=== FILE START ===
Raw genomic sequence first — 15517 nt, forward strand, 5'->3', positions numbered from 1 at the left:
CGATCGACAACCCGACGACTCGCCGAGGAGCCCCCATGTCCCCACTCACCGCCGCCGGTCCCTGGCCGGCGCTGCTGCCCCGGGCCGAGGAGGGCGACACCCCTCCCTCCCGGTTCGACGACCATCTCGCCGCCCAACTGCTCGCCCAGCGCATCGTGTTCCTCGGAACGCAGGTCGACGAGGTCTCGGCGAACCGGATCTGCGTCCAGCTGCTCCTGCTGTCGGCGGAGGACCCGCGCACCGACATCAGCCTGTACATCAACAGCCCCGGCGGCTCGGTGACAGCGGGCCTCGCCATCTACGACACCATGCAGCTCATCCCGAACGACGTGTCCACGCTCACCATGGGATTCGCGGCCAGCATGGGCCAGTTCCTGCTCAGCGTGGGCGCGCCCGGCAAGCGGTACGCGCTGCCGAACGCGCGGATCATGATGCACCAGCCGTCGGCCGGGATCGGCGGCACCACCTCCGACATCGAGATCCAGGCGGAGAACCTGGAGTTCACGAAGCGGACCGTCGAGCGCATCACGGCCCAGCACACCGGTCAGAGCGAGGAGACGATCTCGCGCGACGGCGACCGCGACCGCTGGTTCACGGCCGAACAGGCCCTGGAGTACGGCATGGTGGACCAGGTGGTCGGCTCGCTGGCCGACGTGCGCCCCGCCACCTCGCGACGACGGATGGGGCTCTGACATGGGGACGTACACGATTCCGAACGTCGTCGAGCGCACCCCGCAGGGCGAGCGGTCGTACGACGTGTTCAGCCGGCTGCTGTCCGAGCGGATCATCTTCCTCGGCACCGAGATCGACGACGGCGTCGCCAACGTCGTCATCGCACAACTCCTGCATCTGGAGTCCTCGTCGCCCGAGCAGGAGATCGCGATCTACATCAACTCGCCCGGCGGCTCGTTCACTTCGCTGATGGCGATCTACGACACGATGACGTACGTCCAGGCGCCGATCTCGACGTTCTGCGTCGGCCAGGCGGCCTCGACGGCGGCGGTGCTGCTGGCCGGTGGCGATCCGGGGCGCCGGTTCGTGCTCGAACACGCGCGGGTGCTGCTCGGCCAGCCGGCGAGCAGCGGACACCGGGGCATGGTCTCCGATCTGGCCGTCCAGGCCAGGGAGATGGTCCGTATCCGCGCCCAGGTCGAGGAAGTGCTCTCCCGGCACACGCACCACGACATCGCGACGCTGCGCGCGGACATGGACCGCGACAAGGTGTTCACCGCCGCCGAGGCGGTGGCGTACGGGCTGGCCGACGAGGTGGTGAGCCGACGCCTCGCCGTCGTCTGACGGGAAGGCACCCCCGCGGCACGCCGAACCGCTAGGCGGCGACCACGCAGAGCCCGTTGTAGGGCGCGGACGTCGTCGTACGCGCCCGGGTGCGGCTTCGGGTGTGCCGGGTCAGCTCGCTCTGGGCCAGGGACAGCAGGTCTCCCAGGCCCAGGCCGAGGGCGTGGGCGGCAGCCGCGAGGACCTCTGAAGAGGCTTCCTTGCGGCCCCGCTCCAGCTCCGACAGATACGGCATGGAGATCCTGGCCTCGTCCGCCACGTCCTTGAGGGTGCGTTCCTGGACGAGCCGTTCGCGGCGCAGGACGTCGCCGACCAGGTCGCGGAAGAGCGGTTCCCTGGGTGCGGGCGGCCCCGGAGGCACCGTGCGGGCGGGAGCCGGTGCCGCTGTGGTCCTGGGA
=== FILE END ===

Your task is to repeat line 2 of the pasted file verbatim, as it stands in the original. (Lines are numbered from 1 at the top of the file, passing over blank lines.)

CGATCGACAACCCGACGACTCGCCGAGGAGCCCCCATGTCCCCACTCACCGCCGCCGGTCCCTGGCCGGCGCTGCTGCCCCGGGCCGAGGAGGGCGACACCCCTCCCTCCCGGTTCGACGACCATCTCGCCGCCCAACTGCTCGCCCAGCGCATCGTGTTCCTCGGAACGCAGGTCGACGAGGTCTCGGCGAACCGGATCTGCGTCCAGCTGCTCCTGCTGTCGGCGGAGGACCCGCGCACCGACATCAGCCTGTACATCAACAGCCCCGGCGGCTCGGTGACAGCGGGCCTCGCCATCTACGACACCATGCAGCTCATCCCGAACGACGTGTCCACGCTCACCATGGGATTCGCGGCCAGCATGGGCCAGTTCCTGCTCAGCGTGGGCGCGCCCGGCAAGCGGTACGCGCTGCCGAACGCGCGGATCATGATGCACCAGCCGTCGGCCGGGATCGGCGGCACCACCTCCGACATCGAGATCCAGGCGGAGAACCTGGAGTTCACGAAGCGGACCGTCGAGCGCATCACGGCCCAGCACACCGGTCAGAGCGAGGAGACGATCTCGCGCGACGGCGACCGCGACCGCTGGTTCACGGCCGAACAGGCCCTGGAGTACGGCATGGTGGACCAGGTGGTCGGCTCGCTGGCCGACGTGCGCCCCGCCACCTCGCGACGACGGATGGGGCTCTGACATGGGGACGTACACGATTCCGAACGTCGTCGAGCGCACCCCGCAGGGCGAGCGGTCGTACGACGTGTTCAGCCGGCTGCTGTCCGAGCGGATCATCTTCCTCGGCACCGAGATCGACGACGGCGTCGCCAACGTCGTCATCGCACAACTCCTGCATCTGGAGTCCTCGTCGCCCGAGCAGGAGATCGCGATCTACATCAACTCGCCCGGCGGCTCGTTCACTTCGCTGATGGCGATCTACGACACGATGACGTACGTCCAGGCGCCGATCTCGACGTTCTGCGTCGGCCAGGCGGCCTCGACGGCGGCGGTGCTGCTGGCCGGTGGCGATCCGGGGCGCCGGTTCGTGCTCGAACACGCGCGGGTGCTGCTCGGCCAGCCGGCGAGCAGCGGACACCGGGGCATGGTCTCCGATCTGGCCGTCCAGGCCAGGGAGATGGTCCGTATCCGCGCCCAGGTCGAGGAAGTGCTCTCCCGGCACACGCACCACGACATCGCGACGCTGCGCGCGGACATGGACCGCGACAAGGTGTTCACCGCCGCCGAGGCGGTGGCGTACGGGCTGGCCGACGAGGTGGTGAGCCGACGCCTCGCCGTCGTCTGACGGGAAGGCACCCCCGCGGCACGCCGAACCGCTAGGCGGCGACCACGCAGAGCCCGTTGTAGGGCGCGGACGTCGTCGTACGCGCCCGGGTGCGGCTTCGGGTGTGCCGGGTCAGCTCGCTCTGGGCCAGGGACAGCAGGTCTCCCAGGCCCAGGCCGAGGGCGTGGGCGGCAGCCGCGAGGACCTCTGAAGAGGCTTCCTTGCGGCCCCGCTCCAGCTCCGACAGATACGGCATGGAGATCCTGGCCTCGTCCGCCACGTCCTTGAGGGTGCGTTCCTGGACGAGCCGTTCGCGGCGCAGGACGTCGCCGACCAGGTCGCGGAAGAGCGGTTCCCTGGGTGCGGGCGGCCCCGGAGGCACCGTGCGGGCGGGAGCCGGTGCCGCTGTGGTCCTGGGA